|Trond Eivind Johnsen|
"Norway has failed to fulfil its obligations arising from Article 31 of the EEA Agreement", states the EFTA Surveillance Authority (ESA) in a letter of formal notice to the Norwegian Ministry of Finance dated May 4 2016. The reason is Norway's interest limitation rules combined with the group relief rules
The Norwegian tax law provisions
The Norwegian interest limitation rules disallow the deduction of interest expense on intragroup debt (and third-party debt guaranteed by an affiliated party) that is more than 25% of the taxpayer's earnings before interest, taxes, depreciation and amortisation (EBITDA) for tax purposes. The rules apply equally to all Norwegian taxpayers, regardless of the group's domestic or cross-border presence.
The Norwegian group relief scheme allows Norwegian resident group companies or Norwegian branches of EEA resident group companies to exchange "group contributions". The distributing company can deduct the contribution within the frame of its taxable income. The recipient must add the contribution to its taxable income, which in turn can be set off against the taxpayer's losses.
The alleged restriction of the freedom of establishment
Either the group contributions can function as a substitute for internal debt, to transfer capital/debt within the group, or it can be used to adjust the EBITDA to increase deductibility of interest expenses. According to the ESA, domestic groups, due to their access to the group relief scheme, are in reality unaffected by the interest limitation rules, while EEA resident groups cannot in the same way access the relief scheme to neutralise or avoid the effects of the interest limitation rules. Thus, it seems that ESA is of the view that when comparing solely domestic groups with cross-border groups, only the latter is de facto affected by the interest limitation rules, which in turn leads to a higher tax charge for such groups. In conclusion, the ESA states:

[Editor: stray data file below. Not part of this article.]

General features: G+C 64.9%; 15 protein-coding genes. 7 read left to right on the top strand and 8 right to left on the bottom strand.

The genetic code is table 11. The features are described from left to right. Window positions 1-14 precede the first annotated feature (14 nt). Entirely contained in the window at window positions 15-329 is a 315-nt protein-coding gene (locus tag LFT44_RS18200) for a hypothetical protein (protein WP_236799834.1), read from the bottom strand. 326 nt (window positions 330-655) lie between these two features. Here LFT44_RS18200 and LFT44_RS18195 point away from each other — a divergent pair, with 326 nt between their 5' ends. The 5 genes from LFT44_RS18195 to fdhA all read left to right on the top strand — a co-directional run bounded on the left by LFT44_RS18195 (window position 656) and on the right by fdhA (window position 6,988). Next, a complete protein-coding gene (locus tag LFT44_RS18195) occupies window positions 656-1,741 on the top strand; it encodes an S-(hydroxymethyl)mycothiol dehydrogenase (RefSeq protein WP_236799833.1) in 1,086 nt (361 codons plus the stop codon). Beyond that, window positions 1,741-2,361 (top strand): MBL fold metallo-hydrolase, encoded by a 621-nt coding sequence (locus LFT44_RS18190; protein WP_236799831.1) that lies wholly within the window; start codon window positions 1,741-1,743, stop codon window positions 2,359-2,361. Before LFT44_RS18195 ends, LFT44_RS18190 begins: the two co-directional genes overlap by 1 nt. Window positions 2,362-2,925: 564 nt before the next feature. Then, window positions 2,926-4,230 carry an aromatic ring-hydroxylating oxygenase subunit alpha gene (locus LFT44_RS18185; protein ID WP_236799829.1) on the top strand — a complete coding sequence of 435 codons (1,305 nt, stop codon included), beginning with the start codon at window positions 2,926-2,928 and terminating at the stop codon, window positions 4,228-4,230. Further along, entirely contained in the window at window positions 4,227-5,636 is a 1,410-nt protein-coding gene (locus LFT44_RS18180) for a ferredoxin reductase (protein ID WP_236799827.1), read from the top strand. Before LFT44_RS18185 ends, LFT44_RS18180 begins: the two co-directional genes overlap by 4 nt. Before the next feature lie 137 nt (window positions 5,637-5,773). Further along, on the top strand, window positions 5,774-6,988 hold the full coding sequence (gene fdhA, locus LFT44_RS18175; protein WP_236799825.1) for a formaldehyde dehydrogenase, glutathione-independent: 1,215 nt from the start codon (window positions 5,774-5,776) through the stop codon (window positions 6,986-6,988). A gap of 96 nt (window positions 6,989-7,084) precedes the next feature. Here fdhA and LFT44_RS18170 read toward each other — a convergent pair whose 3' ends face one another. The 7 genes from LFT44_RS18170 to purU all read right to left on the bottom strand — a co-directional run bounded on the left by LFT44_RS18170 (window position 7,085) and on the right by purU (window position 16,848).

The legislation at issue amounts to a restriction on the freedom of establishment for groups of companies where the loan is provided by an affiliated company residing in another EEA State in cases where the conditions for eligibility for group contributions would have been fulfilled had both companies been Norwegian residents.
Fails to meet the proportionality test
Upon stating the existence of a restriction, the ESA continue to investigate whether the restriction is justified by overriding reasons in the public interest and further if the rules go beyond what is necessary to attain that objective ("the proportionality test"). While ESA easily conclude that the objective of preventing tax abuse is an "overriding reason of public interest", they find that the rules are not proportionate.
The Norwegian interest limitation rules rely solely on objective elements and ESA states that the "rules lead to a general presumption of abuse". However, the rules are not designed with the objective to prevent "wholly artificial arrangements" only, and there was no assessment on the substance vs artificiality of the debt arrangement in the application of the rules. In the absence of an escape clause giving taxpayers the possibility to provide economic justification for their intragroup arrangements, the ESA found that the rules violate the EEA agreement.
The Norwegian authorities have two months to give their view on the formal notice. If their response fails to satisfy ESA, they can expect a reasoned opinion on the alleged breach, which in turn could result in either a law change or an EFTA court case.
It will be interesting to read the response from the Norwegian authorities. The ESA's understanding of the Norwegian rules in question may seem to lack some nuances, which we do expect the Norwegian authorities to point out. Our experience is that also domestic groups, regardless of their access to group contributions, are limited by the interest limitation rules – not only in theory, but also in practice.
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